A mechanism which drives leukaemia cell growth has been discovered by researchers at the University of Sussex, who believe their findings could help to inform new strategies when it comes to treating the cancer.
Acute myeloid leukaemia (AML) is a devastating blood cancer with around 3,000 new cases annually in the UK.
Despite considerable improvement in patient survival over the last 50 years, the prognosis remains poor for many subsets of adults and children who suffer from the disease.
Current chemotherapies are highly toxic, and often fail to induce a long-term cure resulting in an urgent clinical need for the design of better tolerated and highly targeted therapies that induce durable remissions.
Leukaemia cells are known to have an overactive level of a protein called β-catenin, which can drive cancer development.
Once this protein moves into the nucleus of cells, where DNA is stored, it can assist the activation of genes important for leukaemia development.
The activity of β-catenin is highly dependent upon the interactions it forms with other proteins in the cell.
Up until now, the movement of β-catenin into the nucleus of leukaemia cells has been a poorly understood process in blood cells.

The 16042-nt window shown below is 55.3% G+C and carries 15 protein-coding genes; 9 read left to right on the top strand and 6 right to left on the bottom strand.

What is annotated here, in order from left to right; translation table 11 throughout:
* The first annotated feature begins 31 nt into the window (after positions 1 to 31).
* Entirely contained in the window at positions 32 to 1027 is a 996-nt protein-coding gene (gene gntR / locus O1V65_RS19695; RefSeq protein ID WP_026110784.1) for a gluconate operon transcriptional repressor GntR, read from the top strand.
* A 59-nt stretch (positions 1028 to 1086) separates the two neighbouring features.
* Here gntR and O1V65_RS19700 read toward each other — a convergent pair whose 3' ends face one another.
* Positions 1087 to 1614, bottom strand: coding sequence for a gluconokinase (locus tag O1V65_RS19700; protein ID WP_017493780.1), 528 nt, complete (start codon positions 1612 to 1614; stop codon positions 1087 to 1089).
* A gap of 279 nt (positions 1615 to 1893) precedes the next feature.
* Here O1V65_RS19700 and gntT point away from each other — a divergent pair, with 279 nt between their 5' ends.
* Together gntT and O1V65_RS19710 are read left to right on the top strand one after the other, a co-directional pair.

But researchers from the University of Sussex, Bristol and Cardiff using funding from the Kay Kendall Leukaemia Fund (KKLF) and Bloodwise have now discovered a protein partner that promotes this process and therefore helps leukaemia cells to grow.
Their findings could lead to the development of new therapeutic strategies to treat AML.
In a paper published in the journal Haematologica, Dr Rhys Morgan, Lecturer in Biomedical Science, observed that protein LEF-1 can actively control the level of β-catenin in the nucleus of myeloid leukaemia cells.
This is the first study to reveal such a mechanism is active in leukaemia cells, and also the first to reveal β-catenin’s interaction partners in blood cells.
Dr Rhys Morgan, from the University of Sussex, said: “Whilst scientists have long been aware of the involvement of β-catenin in cancer progression, drugs directly targeting the protein or its partners haven’t yet reached the clinic. From our research findings we’d suggest that pharmacological targeting of β-catenin’s movement into the nucleus, through a partner like LEF-1, could be a viable treatment strategy in leukaemia.”
He explained further: “This research is at a very early stage and targeting the activity of β-catenin won’t be a solution for all leukaemia cases and subtypes.
“However data suggests that anywhere between 20-80% of AML cases display elevated levels of this molecule which justifies further investigation in this setting.”
Dr Morgan and his team are now working to further understand the biological significance of many of the new interacting proteins discovered in the study, with the belief that others could be worth targeting to inhibit β-catenin level and activity in leukaemia.